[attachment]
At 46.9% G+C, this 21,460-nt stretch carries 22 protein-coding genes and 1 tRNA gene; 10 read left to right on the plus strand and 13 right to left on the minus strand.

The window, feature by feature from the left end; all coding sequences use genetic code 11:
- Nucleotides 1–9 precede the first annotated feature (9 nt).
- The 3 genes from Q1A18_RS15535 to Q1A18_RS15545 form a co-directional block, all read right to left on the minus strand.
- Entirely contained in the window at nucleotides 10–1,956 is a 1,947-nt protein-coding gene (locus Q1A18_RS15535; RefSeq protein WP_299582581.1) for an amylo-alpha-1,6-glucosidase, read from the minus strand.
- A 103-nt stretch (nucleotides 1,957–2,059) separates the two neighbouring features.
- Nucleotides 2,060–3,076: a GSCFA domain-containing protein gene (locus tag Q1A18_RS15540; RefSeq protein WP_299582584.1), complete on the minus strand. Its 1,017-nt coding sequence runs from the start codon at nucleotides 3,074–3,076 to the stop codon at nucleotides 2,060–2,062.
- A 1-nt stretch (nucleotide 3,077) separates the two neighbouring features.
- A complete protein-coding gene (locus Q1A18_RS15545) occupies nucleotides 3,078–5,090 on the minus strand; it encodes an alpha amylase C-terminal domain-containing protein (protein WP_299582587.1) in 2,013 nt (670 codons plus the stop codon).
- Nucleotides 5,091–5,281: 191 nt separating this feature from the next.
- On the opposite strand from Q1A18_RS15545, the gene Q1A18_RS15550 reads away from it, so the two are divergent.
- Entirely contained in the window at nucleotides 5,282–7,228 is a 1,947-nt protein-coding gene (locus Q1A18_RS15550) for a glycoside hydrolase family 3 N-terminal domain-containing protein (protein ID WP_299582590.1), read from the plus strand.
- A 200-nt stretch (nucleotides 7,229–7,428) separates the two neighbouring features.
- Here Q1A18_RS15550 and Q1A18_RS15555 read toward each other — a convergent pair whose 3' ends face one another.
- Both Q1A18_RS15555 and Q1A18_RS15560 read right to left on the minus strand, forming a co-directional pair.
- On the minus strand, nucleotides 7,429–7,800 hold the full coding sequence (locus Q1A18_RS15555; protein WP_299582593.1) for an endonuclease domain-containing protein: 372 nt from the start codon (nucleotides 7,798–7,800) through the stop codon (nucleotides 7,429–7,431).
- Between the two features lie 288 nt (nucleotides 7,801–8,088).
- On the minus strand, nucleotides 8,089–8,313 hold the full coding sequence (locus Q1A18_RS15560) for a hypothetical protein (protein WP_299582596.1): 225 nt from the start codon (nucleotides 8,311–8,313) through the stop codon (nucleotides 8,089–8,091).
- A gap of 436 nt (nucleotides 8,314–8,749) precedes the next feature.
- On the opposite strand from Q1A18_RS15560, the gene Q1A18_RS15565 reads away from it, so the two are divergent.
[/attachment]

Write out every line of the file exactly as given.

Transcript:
At 46.9% G+C, this 21,460-nt stretch carries 22 protein-coding genes and 1 tRNA gene; 10 read left to right on the plus strand and 13 right to left on the minus strand.

The window, feature by feature from the left end; all coding sequences use genetic code 11:
- Nucleotides 1–9 precede the first annotated feature (9 nt).
- The 3 genes from Q1A18_RS15535 to Q1A18_RS15545 form a co-directional block, all read right to left on the minus strand.
- Entirely contained in the window at nucleotides 10–1,956 is a 1,947-nt protein-coding gene (locus Q1A18_RS15535; RefSeq protein WP_299582581.1) for an amylo-alpha-1,6-glucosidase, read from the minus strand.
- A 103-nt stretch (nucleotides 1,957–2,059) separates the two neighbouring features.
- Nucleotides 2,060–3,076: a GSCFA domain-containing protein gene (locus tag Q1A18_RS15540; RefSeq protein WP_299582584.1), complete on the minus strand. Its 1,017-nt coding sequence runs from the start codon at nucleotides 3,074–3,076 to the stop codon at nucleotides 2,060–2,062.
- A 1-nt stretch (nucleotide 3,077) separates the two neighbouring features.
- A complete protein-coding gene (locus Q1A18_RS15545) occupies nucleotides 3,078–5,090 on the minus strand; it encodes an alpha amylase C-terminal domain-containing protein (protein WP_299582587.1) in 2,013 nt (670 codons plus the stop codon).
- Nucleotides 5,091–5,281: 191 nt separating this feature from the next.
- On the opposite strand from Q1A18_RS15545, the gene Q1A18_RS15550 reads away from it, so the two are divergent.
- Entirely contained in the window at nucleotides 5,282–7,228 is a 1,947-nt protein-coding gene (locus Q1A18_RS15550) for a glycoside hydrolase family 3 N-terminal domain-containing protein (protein ID WP_299582590.1), read from the plus strand.
- A 200-nt stretch (nucleotides 7,229–7,428) separates the two neighbouring features.
- Here Q1A18_RS15550 and Q1A18_RS15555 read toward each other — a convergent pair whose 3' ends face one another.
- Both Q1A18_RS15555 and Q1A18_RS15560 read right to left on the minus strand, forming a co-directional pair.
- On the minus strand, nucleotides 7,429–7,800 hold the full coding sequence (locus Q1A18_RS15555; protein WP_299582593.1) for an endonuclease domain-containing protein: 372 nt from the start codon (nucleotides 7,798–7,800) through the stop codon (nucleotides 7,429–7,431).
- Between the two features lie 288 nt (nucleotides 7,801–8,088).
- On the minus strand, nucleotides 8,089–8,313 hold the full coding sequence (locus Q1A18_RS15560) for a hypothetical protein (protein WP_299582596.1): 225 nt from the start codon (nucleotides 8,311–8,313) through the stop codon (nucleotides 8,089–8,091).
- A gap of 436 nt (nucleotides 8,314–8,749) precedes the next feature.
- On the opposite strand from Q1A18_RS15560, the gene Q1A18_RS15565 reads away from it, so the two are divergent.